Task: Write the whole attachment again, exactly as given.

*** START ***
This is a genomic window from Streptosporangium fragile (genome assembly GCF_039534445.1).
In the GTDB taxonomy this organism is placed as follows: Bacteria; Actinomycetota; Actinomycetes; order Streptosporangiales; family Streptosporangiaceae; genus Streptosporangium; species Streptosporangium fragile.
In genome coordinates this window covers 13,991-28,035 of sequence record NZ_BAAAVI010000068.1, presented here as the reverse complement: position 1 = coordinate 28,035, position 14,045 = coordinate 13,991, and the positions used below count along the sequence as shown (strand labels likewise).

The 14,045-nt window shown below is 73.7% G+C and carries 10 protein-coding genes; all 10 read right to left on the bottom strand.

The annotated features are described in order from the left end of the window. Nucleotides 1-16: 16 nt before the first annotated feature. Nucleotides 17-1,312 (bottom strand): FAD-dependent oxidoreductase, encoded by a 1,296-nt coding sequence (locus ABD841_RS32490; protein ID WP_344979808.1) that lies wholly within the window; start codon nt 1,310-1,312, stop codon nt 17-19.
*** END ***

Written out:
This is a genomic window from Streptosporangium fragile (genome assembly GCF_039534445.1).
In the GTDB taxonomy this organism is placed as follows: Bacteria; Actinomycetota; Actinomycetes; order Streptosporangiales; family Streptosporangiaceae; genus Streptosporangium; species Streptosporangium fragile.
In genome coordinates this window covers 13,991-28,035 of sequence record NZ_BAAAVI010000068.1, presented here as the reverse complement: position 1 = coordinate 28,035, position 14,045 = coordinate 13,991, and the positions used below count along the sequence as shown (strand labels likewise).

The 14,045-nt window shown below is 73.7% G+C and carries 10 protein-coding genes; all 10 read right to left on the bottom strand.

The annotated features are described in order from the left end of the window. Nucleotides 1-16: 16 nt before the first annotated feature. Nucleotides 17-1,312 (bottom strand): FAD-dependent oxidoreductase, encoded by a 1,296-nt coding sequence (locus ABD841_RS32490; protein ID WP_344979808.1) that lies wholly within the window; start codon nt 1,310-1,312, stop codon nt 17-19.